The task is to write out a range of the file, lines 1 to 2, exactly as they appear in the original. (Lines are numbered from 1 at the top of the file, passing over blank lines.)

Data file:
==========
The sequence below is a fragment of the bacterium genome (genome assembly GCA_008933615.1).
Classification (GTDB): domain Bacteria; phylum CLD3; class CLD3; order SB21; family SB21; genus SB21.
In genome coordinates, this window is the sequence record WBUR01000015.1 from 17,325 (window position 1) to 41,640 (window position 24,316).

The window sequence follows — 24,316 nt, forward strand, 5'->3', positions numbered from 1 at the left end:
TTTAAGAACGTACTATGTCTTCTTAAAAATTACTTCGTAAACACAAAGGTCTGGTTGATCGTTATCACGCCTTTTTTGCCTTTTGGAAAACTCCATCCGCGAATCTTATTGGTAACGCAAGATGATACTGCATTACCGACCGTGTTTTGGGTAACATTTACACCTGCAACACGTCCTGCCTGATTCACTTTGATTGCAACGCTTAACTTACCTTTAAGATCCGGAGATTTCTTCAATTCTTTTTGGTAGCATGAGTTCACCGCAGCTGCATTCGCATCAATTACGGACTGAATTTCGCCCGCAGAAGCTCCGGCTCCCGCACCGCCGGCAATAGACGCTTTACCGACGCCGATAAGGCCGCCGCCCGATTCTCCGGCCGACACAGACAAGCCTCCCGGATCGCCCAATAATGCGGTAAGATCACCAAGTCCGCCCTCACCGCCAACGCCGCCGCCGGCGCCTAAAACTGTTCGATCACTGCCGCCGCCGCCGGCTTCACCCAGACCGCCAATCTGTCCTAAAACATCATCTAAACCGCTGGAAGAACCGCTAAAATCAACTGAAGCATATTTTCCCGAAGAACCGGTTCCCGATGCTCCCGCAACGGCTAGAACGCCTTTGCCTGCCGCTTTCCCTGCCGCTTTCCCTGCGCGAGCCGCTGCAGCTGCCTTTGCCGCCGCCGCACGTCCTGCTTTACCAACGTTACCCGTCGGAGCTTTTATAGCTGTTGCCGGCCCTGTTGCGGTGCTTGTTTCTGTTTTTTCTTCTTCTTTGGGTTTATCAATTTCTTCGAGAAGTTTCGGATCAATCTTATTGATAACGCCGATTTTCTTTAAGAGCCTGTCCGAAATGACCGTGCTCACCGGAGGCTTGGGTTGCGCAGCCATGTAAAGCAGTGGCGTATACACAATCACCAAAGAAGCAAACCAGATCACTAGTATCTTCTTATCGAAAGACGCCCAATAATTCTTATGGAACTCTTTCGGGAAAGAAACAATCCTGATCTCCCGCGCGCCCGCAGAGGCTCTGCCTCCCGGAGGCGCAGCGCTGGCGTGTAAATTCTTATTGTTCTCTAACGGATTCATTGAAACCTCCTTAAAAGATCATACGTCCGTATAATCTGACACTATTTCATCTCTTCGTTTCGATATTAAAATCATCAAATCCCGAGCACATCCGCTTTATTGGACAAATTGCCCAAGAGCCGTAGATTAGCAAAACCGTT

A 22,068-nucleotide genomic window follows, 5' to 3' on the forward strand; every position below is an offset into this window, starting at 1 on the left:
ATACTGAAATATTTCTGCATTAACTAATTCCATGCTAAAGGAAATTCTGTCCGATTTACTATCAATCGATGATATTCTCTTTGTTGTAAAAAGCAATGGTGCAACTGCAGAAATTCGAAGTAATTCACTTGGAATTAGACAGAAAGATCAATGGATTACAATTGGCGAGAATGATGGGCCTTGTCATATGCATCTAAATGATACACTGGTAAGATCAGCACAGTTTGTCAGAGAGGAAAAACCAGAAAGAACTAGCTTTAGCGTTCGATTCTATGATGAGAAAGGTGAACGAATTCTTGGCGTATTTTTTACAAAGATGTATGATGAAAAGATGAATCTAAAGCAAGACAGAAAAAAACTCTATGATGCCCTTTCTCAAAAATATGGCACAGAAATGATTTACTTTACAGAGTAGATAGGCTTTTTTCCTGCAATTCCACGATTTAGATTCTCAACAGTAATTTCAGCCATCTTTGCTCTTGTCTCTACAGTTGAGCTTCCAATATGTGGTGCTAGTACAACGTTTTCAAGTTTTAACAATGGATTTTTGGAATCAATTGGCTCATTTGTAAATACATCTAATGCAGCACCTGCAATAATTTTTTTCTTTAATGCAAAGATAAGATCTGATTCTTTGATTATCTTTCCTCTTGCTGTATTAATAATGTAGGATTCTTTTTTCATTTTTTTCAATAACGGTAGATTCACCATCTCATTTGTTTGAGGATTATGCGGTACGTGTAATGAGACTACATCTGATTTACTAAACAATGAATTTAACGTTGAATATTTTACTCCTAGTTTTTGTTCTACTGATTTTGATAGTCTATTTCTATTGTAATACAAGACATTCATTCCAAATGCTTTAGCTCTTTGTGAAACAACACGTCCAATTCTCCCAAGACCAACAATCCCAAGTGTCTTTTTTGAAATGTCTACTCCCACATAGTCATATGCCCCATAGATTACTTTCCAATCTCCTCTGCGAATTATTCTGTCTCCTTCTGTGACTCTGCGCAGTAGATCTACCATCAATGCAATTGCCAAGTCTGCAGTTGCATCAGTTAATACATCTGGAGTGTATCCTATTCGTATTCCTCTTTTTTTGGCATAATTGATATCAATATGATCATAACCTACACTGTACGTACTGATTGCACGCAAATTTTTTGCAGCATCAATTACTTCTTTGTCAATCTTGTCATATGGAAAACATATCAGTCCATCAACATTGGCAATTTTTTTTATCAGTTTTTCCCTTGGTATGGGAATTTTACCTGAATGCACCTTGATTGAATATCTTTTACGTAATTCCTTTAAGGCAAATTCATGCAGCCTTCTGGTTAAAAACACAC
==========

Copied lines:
The sequence below is a fragment of the bacterium genome (genome assembly GCA_008933615.1).
Classification (GTDB): domain Bacteria; phylum CLD3; class CLD3; order SB21; family SB21; genus SB21.